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reviving this thread, because I just had two great cocktails with aperol, and now I've got a bottle of the stuff.

as soon as I have clearance to share them, I'll put them up, but I want to check with their sources before I do.

any new favorites?


Edited by campus five (log)

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reviving this thread, because I just had two great cocktails with aperol, and now I've got a bottle of the stuff.

as soon as I have clearance to share them, I'll put them up, but I want to check with their sources before I do.

any new favorites?

I just got a bottle myself, so i look forward to your recipes..

Usually i drink this (and Campari) with soda, orange/lemon or lime and ice and sometimes JW&N overproof rum.

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gallery_51252_4867_140510.jpg

2 oz. Aperol

1 oz. Beefeater Gin

3/4 oz. Lemon Juice

Dash of Angostura Bitters

  - dictated by the bartender at Pegu Club[.]

I just made this in those proportions with Tanqueray for the gin and Fernet Branca for the bitters, which turns this summery citrus drink into something more herbacious, springlike.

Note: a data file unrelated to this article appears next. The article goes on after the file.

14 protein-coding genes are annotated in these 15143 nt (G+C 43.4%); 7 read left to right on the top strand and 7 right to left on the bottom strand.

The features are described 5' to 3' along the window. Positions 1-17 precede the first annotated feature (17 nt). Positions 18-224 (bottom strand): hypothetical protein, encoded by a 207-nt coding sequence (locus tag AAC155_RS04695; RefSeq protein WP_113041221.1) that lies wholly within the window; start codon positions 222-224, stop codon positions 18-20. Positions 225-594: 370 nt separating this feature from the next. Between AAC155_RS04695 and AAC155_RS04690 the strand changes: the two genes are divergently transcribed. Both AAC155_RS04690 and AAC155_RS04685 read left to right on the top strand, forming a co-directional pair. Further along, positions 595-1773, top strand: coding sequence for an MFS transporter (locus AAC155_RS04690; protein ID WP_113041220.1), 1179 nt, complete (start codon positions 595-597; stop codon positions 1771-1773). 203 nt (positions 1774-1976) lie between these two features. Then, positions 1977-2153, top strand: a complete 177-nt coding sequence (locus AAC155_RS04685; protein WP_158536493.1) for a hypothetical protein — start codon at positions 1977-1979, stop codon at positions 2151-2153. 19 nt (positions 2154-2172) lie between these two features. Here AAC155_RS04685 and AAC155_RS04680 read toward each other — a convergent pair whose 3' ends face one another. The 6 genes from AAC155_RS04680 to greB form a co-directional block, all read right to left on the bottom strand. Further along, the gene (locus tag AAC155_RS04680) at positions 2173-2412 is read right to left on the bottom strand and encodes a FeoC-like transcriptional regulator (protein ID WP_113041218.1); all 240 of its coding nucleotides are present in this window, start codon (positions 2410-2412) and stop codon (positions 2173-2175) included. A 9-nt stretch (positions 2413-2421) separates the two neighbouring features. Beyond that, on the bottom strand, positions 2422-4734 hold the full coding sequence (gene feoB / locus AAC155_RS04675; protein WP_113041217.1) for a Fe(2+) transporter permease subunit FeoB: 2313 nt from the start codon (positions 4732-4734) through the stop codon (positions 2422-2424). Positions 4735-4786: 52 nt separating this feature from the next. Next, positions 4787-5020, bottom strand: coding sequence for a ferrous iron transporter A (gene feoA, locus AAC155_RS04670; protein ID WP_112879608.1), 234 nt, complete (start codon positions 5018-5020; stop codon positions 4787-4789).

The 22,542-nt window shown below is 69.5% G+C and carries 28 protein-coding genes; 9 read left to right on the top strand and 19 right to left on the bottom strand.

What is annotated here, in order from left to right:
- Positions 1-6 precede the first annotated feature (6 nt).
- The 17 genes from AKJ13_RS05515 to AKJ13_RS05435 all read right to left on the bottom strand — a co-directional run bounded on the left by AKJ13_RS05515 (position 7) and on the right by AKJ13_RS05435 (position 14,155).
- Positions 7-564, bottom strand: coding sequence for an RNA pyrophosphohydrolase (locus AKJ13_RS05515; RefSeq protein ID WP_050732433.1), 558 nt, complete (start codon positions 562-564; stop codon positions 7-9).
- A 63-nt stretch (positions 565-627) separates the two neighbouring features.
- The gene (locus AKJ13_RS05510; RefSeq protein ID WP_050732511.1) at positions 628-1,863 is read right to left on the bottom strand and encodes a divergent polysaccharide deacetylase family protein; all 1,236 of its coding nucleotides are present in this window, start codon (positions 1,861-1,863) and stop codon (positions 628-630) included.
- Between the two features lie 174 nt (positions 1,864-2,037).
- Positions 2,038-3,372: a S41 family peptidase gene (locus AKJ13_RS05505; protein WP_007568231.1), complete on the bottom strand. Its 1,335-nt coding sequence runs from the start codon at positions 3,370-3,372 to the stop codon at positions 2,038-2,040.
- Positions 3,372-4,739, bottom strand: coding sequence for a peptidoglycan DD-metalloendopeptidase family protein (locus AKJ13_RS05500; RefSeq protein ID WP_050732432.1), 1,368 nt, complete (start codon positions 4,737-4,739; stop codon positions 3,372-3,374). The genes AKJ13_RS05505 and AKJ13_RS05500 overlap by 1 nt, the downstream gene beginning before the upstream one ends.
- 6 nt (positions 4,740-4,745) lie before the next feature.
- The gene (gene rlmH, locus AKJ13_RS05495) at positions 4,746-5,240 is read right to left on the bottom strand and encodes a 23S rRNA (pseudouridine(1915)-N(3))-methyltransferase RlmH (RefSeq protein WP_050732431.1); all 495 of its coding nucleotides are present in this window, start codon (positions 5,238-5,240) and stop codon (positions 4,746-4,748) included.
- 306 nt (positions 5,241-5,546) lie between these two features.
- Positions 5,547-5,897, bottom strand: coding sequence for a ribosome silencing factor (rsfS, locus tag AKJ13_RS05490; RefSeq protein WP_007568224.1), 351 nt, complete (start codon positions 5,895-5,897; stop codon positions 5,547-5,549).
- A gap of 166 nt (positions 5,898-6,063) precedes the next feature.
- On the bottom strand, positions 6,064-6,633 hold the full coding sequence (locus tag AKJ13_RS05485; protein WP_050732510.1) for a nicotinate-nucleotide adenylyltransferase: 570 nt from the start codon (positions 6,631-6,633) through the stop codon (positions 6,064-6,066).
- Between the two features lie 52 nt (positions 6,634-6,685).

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gallery_51252_4867_140510.jpg

2 oz. Aperol

1 oz. Beefeater Gin

3/4 oz. Lemon Juice

Dash of Angostura Bitters

  - dictated by the bartender at Pegu Club[.]

I just made this in those proportions with Tanqueray for the gin and Fernet Branca for the bitters, which turns this summery citrus drink into something more herbacious, springlike.

Just made one with Plymouth gin and Angostura bitters. A touch sweet (even without the syrup mentioned in another post) but very tasty for a hot summer day.

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I bought a bottle of Aperol after tasting a couple of similar Aperol variations on the Negroni (one at Bourbon & Branch in SF; one at Restaurant Eugene in Atlanta). My version:

1 oz. gin (I'm using Beefeater)